New book: Google SketchUp Workshop

When it comes to instructions for building your first house, or your first bench, or your first Google Earth model, there is no shortage of available materials. But what happens after you’re a SketchUp rockstar? Where are all the tomes full of delicious inspiration for those of us who have mastered inference locking and nested section planes and scene properties? It’s all fine and well to read about how SketchUp works, but real progress comes from peeking over our peers’ shoulders to see what they’re working on.

And that’s exactly the concept behind Laurent Brixius’ brilliant new book Google SketchUp Workshop. Translated from the original “Créer avec SketchUp” (originally published a few years ago in French) this full-color volume presents sixteen beautifully illustrated case studies authored by expert SketchUp users from a multitude of different disciplines. Each one includes high-level workflows, tips and techniques for using SketchUp in a different field of design. Architecture, urban design, engineering, process plant design, woodworking, theater set design and architectural graphics are all represented.

Our friends over at conducted a nice interview with Laurent (the book’s editor) before the English edition came out. An architect, architectural 3D artist and author from Belgium, he’s done an amazing job of assembling a collection of projects that are pure inspiration. This is a book that belongs on the shelf of every SketchUp aficionado.

About Browsers and the Web

Late last year, Google released an illustrated online guidebook for everyday users who are curious about how browsers and the web work. In building 20 Things I Learned about Browsers and the Web with HTML5, JavaScript and CSS with our friends at Fi, we heard from many of you that you’d like to get your hands on the source code. Today, They’re open sourcing all the code for this web book at, so that you can use and tinker with the code for your own projects.

20 Things I Learned was celebrated this year as an Official Honoree at the 15th Annual Webby Awards in the categories of Education, Best Visual Design (Function), and Best Practices. For those of you who missed our initial release last year, here’s a quick recap of the APIs behind some of the web book’s popular features:

  • The book uses the HTML5 canvas element to animate some of the illustrations in the book and enhance the experience with transitions between the hard cover and soft pages of the book. The page flips, including all shadows and highlights, are generated procedurally through JavaScript and drawn on canvas. You can read more about the page flips on this HTML5rocks tutorial.
  • The book takes advantage of the Application Cache API so that is can be read offline after a user’s first visit.
  • With the Local Storage API, readers can resume reading where they left off.
  • The History API provides a clutter-free URL structure that can be indexed by search engines.
  • CSS3 features such as web fonts, animations, gradients and shadows are used to enhance the visual appeal of the app.

With this open source release, we’ve also taken the opportunity to translate 20 Things I Learned into 15 languages: Bahasa Indonesia, Brazilian Portuguese, Chinese (Simplified and Traditional), Czech, Dutch, English, French, German, Italian, Japanese, Polish, Russian, Spanish, and Tagalog.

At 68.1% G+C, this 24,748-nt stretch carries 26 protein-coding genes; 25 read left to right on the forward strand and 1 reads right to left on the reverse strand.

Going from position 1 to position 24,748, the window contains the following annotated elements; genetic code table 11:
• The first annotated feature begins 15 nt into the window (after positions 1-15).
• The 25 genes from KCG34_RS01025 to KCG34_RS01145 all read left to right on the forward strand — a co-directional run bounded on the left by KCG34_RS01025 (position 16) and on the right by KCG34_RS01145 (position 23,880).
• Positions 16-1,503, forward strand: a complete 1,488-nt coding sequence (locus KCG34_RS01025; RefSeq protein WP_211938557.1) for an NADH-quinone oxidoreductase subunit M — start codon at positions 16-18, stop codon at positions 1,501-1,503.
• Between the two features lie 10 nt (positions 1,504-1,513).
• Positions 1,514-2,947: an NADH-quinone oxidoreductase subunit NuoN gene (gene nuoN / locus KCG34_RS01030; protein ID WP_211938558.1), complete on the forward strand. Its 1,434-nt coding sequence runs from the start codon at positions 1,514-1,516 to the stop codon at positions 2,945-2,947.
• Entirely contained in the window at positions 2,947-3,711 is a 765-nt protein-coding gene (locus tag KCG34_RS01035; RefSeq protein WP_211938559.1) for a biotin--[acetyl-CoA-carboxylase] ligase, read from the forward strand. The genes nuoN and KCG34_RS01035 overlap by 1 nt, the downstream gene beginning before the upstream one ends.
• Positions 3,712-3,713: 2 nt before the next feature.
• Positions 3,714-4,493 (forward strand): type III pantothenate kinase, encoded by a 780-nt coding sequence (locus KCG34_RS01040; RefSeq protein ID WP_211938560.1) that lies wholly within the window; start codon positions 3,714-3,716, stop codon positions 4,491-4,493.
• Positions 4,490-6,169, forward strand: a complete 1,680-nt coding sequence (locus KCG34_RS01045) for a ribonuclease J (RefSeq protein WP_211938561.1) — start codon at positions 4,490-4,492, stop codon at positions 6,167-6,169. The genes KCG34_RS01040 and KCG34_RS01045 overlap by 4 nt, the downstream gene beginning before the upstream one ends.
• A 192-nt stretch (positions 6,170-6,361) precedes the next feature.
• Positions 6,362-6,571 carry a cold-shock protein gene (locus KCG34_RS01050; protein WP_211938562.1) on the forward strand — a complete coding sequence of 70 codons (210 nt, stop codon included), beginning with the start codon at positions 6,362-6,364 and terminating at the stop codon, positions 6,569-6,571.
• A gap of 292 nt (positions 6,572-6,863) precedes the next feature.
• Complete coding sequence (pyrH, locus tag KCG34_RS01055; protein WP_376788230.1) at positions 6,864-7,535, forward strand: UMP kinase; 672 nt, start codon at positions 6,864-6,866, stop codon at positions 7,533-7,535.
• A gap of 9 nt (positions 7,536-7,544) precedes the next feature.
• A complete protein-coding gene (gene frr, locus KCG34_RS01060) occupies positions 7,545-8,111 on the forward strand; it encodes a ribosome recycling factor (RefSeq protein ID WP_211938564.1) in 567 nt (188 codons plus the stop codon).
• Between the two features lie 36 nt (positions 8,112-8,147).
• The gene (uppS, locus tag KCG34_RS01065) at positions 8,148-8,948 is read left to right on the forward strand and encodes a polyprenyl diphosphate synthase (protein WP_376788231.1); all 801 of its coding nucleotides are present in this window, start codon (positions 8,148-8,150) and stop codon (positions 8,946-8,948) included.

We hope that web books like 20 Things I Learned continue to inspire web developers to find compelling ways to bring the power of open web technologies to education. 20 Things I Learned is best experienced in Chrome or any up-to-date, HTML5-compliant modern browser. For those of you who’ve previously read this web book, don’t forget to hit refresh on your browser to see the new language options.

OpenStreetMap (Ramm, Topf and Chilton)

OpenStreetMap: Using and Enhancing the Free Map of the World
by Frederik Ramm, Jochen Topf and Steve Chilton
UIT Cambridge, 2010. Paperback, 352 pp.
ISBN 978-1-906860-11-0

Book cover: OpenStreetMap Last year saw the publication in English of two books about OpenStreetMap. This one, Frederik Ramm and Jochen Topf’s OpenStreetMap, saw three German editions before being translated into this English edition, which Steve Chilton assisted with.

This is a comprehensive manual on using OpenStreetMap and its data, covering everything from contributing user data to editing, to using and hacking OSM data on websites and in applications. In other words, it covers everything — though not necessarily in thorough detail, with lots of references to OSM wiki pages for more information.

Now I’ve always found the OSM wiki to be a bit overwhelming; I think that this book does a better job of getting people up to speed on using OSM than trying to navigate the wiki pages (which is how I got up to speed, and wished for something clearer). Those who spend a lot of time on OSM will do well to have this on their shelf.

I think OSM needs more contributors, at least in Canada, where edits I left unfinished months ago are unchanged when I get back to them. So I read this book with an eye as to whether it would help beginners contribute. The first two parts of the book do a very good job of introducing the mapping process — collecting tracks, editing map data — to beginners, or at least that’s my impression. I even learned a couple of new things, and I’m a little less trepidatious about using JOSM (all my edits to date have been with Potlatch).

But people who are only interested in uploading GPS tracks and editing the map, rather than using OSM data in mashups and applications, won’t need to read past page 160.

Things move fast in the tech world, and the book has already been overtaken in one regard: most of the examples use Potlatch 1, which has been replaced by Potlatch 2 as the default web editor; I had to work to remember how to use the old editor. Serves me right for taking so long to get to this review.